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Why a not-so-swift decline in U.S. inflation would keep financial markets turbulent through 2023

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Of all the likely paths forward for U.S. inflation, there’s one with the most potential to catch many traders and investors wrong-footed throughout 2023.

It’s a path of not-so-swiftly decelerating price gains, which raises investors’ hopes of further easing in inflation but disappoints Federal Reserve policy makers counting on a faster return to more-normal levels closer to 2%. Such a scenario is already bearing out now after the past two months’ worth of data — in which the annual inflation rate of the consumer-price index fell to 7.1% in November from 7.7% in October after peaking at 9.1% in June.

Just three days ago, traders and analysts were describing November’s softer-than-expected CPI data, released on Tuesday, as a game-changer that suggested price pressures would ease quickly from here. It didn’t take long for investors and traders to realize such progress wasn’t good enough for the central bank, which hiked its main policy rate again on Wednesday, penciled in borrowing costs of above 5% in 2023, and warned that rates will likely be higher for longer.

“The market has been leaning against the Fed because it thinks the economy is slowing quite rapidly and policy makers won’t deliver on their promise to take rates higher,” said Gennadiy Goldberg, a senior U.S. rates strategist for TD Securities in New York. TD is deviating from the consensus expectations of markets by forecasting a fed-funds rate target that ultimately ends up at 5.25% to 5.50% by May, above the Fed’s 5.1% median estimate for 2023.  

“We’re thinking inflation remains sticky for longer than anticipated,” Goldberg said via phone. “A lot of that has to do with core services inflation, which has slowed, but not significantly declined, and the fact that you’ve had a very tight labor market for some time. From our perspective, the consumer is the driver for a lot of inflation due to low unemployment and high excess savings. The market is missing the fact that the economy is not slowing as much as the Fed wants it to,” he said, adding that TD sees no Fed rate cut occurring until next December.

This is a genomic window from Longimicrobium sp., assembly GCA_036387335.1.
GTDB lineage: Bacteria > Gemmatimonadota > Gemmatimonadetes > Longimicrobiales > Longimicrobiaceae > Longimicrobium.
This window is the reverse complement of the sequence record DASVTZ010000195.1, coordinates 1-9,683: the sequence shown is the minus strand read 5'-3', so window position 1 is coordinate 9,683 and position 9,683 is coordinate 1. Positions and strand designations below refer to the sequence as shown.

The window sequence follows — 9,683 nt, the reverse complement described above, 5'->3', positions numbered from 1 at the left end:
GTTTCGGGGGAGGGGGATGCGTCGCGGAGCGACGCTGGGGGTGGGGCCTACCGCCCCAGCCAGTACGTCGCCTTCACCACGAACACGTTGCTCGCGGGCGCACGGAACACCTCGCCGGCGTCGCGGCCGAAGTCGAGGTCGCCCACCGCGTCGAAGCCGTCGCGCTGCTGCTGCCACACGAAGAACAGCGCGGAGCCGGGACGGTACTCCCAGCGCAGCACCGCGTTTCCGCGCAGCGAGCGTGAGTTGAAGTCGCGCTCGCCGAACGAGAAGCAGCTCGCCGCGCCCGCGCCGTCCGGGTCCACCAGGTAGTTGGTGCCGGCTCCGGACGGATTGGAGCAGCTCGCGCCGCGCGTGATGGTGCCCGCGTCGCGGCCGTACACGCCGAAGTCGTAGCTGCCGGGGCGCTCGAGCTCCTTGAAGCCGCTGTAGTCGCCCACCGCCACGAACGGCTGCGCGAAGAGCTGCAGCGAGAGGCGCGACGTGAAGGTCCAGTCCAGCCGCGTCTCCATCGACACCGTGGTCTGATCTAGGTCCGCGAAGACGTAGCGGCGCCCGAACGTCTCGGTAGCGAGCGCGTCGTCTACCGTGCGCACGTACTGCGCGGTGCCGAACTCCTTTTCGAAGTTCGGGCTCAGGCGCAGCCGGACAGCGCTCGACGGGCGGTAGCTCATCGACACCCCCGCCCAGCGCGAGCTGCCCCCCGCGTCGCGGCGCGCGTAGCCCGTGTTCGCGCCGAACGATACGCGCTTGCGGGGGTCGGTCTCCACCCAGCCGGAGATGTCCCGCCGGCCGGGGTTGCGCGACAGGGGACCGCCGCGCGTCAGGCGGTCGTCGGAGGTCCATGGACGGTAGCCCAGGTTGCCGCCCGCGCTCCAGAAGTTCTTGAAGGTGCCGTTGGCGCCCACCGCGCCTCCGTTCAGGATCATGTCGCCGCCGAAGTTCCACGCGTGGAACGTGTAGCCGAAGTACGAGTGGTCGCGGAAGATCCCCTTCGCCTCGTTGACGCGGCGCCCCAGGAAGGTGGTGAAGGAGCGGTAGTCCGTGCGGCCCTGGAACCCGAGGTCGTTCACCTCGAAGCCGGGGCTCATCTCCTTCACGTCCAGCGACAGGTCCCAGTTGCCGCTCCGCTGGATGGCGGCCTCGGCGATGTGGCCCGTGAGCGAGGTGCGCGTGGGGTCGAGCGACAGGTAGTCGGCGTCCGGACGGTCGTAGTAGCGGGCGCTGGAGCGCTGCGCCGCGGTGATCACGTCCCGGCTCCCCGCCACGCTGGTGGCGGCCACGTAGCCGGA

Friday’s market action suggests investors and traders are starting to come around, however. All three major U.S. stock indexes appeared to be heading for back-to-back weekly losses, with the Dow Jones Industrial Average
down almost 500 points in afternoon trading. Meanwhile, Treasury yields were mixed as bond traders assessed this week’s central bank action in and outside the U.S.

Many investors have consistently underestimated the durability of inflation for more than a year, as well as the Fed’s resolve to contain it. While the Fed’s preferred inflation gauge is the personal consumption expenditures index, the central bank also pays attention to the CPI’s annual headline rate — which is still running at some of the highest levels in four decades — because of its impact on household expectations. As of this week, inflation traders were expecting the annual headline CPI rate to come in at or above 6% for December and January, before trailing off toward 2% during 2023.

One of the biggest factors that could keep U.S. inflation from easing meaningfully over the coming year, however, is a possible structural labor shortage in the U.S., in which the only way for companies to hire people is to pay higher wages, economists said. In addition, inflation could defy commonly held assumptions by remaining sticky next year even if the economy slows or falls into a recession, creating expectations for the Fed to begin cutting rates while “the Fed is saying no,” said Gregory Staples, head of fixed income North America at DWS Group in New York.  

“The inflation story is still very much up in the air,” said Derek Tang, an economist at Monetary Policy Analytics in Washington. “We have it coming back down to 2% in 2024, but the risk is that it comes down, just not quickly, which messes up how people price equities.”

“It’s not so much about the peak rate, but how long Fed officials wait before they cut rates again and whether they might actually start hiking again after a pause,” Tang said via phone. “Absolutely, 2023 is going to be volatile with all of these factors that aren’t clear, in which we don’t know when or how they are going to play out.”






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